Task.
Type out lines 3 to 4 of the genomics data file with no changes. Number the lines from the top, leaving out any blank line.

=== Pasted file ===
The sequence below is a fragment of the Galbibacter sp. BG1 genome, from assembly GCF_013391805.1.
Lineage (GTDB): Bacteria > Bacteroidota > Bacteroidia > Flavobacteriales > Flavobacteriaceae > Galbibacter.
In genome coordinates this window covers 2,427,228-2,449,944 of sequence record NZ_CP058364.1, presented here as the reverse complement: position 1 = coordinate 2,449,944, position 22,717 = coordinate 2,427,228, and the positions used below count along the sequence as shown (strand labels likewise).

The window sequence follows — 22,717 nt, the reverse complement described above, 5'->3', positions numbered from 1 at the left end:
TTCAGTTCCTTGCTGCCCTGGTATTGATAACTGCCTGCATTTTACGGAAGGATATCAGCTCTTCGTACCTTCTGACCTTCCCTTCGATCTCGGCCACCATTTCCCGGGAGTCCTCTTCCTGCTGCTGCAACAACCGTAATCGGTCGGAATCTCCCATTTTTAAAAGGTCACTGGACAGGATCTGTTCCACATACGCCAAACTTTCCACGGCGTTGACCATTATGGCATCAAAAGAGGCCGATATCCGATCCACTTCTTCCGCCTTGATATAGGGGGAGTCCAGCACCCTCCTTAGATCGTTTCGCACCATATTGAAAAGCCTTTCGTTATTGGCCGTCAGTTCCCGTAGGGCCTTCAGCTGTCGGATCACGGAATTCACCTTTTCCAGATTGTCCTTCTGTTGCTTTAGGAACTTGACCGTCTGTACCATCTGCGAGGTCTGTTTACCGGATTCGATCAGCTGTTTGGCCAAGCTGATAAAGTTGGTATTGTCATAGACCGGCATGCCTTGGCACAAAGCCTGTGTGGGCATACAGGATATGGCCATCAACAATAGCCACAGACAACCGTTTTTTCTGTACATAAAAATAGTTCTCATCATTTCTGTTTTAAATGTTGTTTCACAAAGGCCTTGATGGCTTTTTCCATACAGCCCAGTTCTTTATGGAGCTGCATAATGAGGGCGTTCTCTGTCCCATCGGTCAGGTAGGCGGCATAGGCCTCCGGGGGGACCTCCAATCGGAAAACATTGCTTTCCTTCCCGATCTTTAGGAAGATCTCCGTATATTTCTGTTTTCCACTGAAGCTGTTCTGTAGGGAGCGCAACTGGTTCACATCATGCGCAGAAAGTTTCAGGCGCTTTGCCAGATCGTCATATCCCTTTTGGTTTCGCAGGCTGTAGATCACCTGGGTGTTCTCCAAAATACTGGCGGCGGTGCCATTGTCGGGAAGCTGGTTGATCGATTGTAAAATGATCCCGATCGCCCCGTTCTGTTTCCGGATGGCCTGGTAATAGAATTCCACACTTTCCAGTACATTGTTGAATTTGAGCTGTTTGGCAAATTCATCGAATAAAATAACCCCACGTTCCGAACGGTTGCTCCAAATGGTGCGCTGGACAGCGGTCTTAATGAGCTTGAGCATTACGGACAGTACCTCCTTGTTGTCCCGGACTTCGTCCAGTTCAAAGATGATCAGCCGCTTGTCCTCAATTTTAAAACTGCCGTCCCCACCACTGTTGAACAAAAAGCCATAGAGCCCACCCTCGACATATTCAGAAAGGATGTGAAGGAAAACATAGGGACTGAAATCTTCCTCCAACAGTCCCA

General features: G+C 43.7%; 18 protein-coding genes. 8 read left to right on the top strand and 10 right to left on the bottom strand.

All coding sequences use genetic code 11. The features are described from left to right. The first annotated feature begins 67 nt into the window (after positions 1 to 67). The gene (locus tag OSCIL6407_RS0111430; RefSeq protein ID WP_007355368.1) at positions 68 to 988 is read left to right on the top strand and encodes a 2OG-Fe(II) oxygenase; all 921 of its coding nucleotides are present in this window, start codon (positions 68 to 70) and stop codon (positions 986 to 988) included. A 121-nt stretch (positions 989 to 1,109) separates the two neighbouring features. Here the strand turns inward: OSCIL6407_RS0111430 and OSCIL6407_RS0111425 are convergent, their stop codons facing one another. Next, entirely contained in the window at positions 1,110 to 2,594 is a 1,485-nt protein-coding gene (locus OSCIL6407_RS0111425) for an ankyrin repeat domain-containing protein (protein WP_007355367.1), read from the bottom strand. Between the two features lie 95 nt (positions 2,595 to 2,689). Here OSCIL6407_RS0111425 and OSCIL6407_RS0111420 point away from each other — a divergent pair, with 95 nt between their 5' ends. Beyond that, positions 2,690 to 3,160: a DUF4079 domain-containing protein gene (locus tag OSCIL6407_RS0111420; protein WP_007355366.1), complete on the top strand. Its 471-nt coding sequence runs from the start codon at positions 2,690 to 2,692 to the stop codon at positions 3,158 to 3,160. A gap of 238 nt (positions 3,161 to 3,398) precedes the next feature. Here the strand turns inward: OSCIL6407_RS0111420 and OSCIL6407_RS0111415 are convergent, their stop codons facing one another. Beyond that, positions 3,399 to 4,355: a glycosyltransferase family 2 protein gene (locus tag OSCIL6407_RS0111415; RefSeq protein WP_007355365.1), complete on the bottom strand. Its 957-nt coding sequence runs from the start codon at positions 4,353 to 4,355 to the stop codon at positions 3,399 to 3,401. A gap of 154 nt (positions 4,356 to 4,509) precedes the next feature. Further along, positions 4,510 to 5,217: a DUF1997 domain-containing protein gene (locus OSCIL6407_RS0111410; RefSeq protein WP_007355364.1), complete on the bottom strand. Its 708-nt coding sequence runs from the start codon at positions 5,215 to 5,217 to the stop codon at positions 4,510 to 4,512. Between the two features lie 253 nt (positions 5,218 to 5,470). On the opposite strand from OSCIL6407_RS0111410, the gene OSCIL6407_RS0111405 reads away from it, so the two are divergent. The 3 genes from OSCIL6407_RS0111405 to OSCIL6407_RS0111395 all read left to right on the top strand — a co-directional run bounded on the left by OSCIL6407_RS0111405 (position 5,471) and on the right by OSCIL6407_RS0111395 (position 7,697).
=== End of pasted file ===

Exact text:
In genome coordinates this window covers 2,427,228-2,449,944 of sequence record NZ_CP058364.1, presented here as the reverse complement: position 1 = coordinate 2,449,944, position 22,717 = coordinate 2,427,228, and the positions used below count along the sequence as shown (strand labels likewise).

The window sequence follows — 22,717 nt, the reverse complement described above, 5'->3', positions numbered from 1 at the left end: